While other Tunisian cities have been losing their Jews, Djerba has maintained its Jewish population at about 1, 000. The reason, argues Lucette Lagnado, is the high fertility rate among the orthodox Jewish women of the island. But a bid to improve female education may soon end all that. Feature article in the Wall St Journal (with thanks: Lily; Dan):
Over the longer term, the greatest threat to Djerba’s Jews may come,
not from without, but from within. Jews have lived on this storied
island for centuries and, some believe, since Biblical times. Ancient
traditions guide every aspect of Djerban Jewish life, but modernity is
slowly encroaching. Laptops, iPhones and TV sets are ubiquitous.
the biggest question mark revolves around the role of women in society.
Largely absent from the workforce, Djerba’s Jewish women generally are
expected to lead traditional lives tending to husbands and families.
result has been an off-the-charts birth rate. Women here bear an
average of four to five children, according to local leaders. Some have
10 or 12. That has contributed to a virtual population explosion in
recent decades, with roughly 50% of the population 20 years of age or
younger, according to local leaders.
In Tunis, by contrast, only 300-400 Jews remain—down from tens of thousands. Many of them are elderly and frail.
the president of the community, argues that Djerban Jews have
done better than other Arab Jews precisely because they have fought
against the lure of modern times—including assimilation and the changing
role of women.
“Listen, the Jews in Tunisia, they had their
freedoms…and they all left,” he says. “Our synagogues are full every day
and on the Sabbath, we don’t work—nothing. If you look at France you
don’t see that even on Yom Kippur. That is why we don’t want modernity.”
yet, at the fringes of society and in subtle ways, Djerban women are
evolving. Two agents of change are cousins Alite and Hanna Sabban, who
have fought to bring greater educational opportunities to the girls of
They are far from radical. Married to two brothers, Hanna, 34
years old, has four children, while Alite, 33, has seven. Neither has an
advanced education. Both are deeply observant, and embrace the
importance of religion and the traditional role of Djerban Jewish women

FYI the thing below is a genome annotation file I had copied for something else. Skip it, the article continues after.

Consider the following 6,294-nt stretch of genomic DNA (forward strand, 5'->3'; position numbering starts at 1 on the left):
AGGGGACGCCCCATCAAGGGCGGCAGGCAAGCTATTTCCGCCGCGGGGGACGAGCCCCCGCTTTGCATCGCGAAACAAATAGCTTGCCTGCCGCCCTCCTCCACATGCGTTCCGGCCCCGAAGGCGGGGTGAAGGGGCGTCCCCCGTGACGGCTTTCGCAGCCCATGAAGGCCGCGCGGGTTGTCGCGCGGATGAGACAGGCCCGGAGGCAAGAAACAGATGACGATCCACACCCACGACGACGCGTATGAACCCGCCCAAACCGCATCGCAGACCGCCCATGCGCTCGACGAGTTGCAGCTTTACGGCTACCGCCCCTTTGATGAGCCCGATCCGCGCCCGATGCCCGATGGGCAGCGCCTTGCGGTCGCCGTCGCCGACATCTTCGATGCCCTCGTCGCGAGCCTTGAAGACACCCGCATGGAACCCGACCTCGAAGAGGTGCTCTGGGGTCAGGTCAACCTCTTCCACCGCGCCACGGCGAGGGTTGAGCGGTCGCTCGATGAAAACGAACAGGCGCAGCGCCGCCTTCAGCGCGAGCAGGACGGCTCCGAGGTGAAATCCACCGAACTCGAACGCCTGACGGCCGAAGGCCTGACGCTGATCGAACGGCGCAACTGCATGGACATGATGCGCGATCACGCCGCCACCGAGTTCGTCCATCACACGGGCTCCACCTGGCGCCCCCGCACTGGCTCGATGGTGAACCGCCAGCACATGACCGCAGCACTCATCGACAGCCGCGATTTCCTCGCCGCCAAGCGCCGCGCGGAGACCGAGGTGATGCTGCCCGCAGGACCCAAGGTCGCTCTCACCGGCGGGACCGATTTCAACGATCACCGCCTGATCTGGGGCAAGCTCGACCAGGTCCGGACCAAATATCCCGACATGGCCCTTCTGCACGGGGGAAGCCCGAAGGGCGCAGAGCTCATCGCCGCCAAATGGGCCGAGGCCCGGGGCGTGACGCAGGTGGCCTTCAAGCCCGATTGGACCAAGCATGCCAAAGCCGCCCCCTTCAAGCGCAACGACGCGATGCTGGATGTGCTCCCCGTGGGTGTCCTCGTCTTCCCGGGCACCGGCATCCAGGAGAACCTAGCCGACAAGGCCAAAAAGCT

as wives and mothers. But they are also critical of their culture’s
failings with respect to women and feel that even within the confines of
Djerba’s conservative beliefs, there is much room to evolve.
girls hasn’t been a high priority in Djerba’s Jewish community.
Historically, in fact, they weren’t educated at all, and most were
illiterate until well into the 20th century.
For boys, an
education, at least a religious one, has always been a key part of life
on Djerba. They study Hebrew and the Torah from morning to night, in
classes taught by rabbis. That education was formalized with the
establishment in the 1960s of modern-day religious schools known as
But women’s education didn’t exist. In the early
1950s, resident David Kidouchim
started a part-time school for girls teaching them to read and
write in Hebrew. Though it was only two hours a day, his school was seen
as transformational, and he became a local hero.
To the Sabban
women, it is no longer enough. “When a girl goes to school for two
hours, what can she do?” Alite asks. “We wanted more studies, we wanted
for the girls to develop academically.”
They speak from personal
experience. Growing up, Hanna was the luckier one. Her parents allowed
her to attend the Arab public lycée outside of the main Jewish quarter,
so she received more of a secular, full-time education. But she left at
14, she says, before she could get the prized baccalaureate. The two
women bonded because of shared frustrations and a sense that life for a
Jewish girl could be better—even within the confines of faith and
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Hanna Sabban and her sister-in-law Alite Sabban stand in the middle of an abandoned house they recently purchased in hopes of establishing Djerba’s first full-time school for girls. (Photo: Danielle Zalcman, WSJ)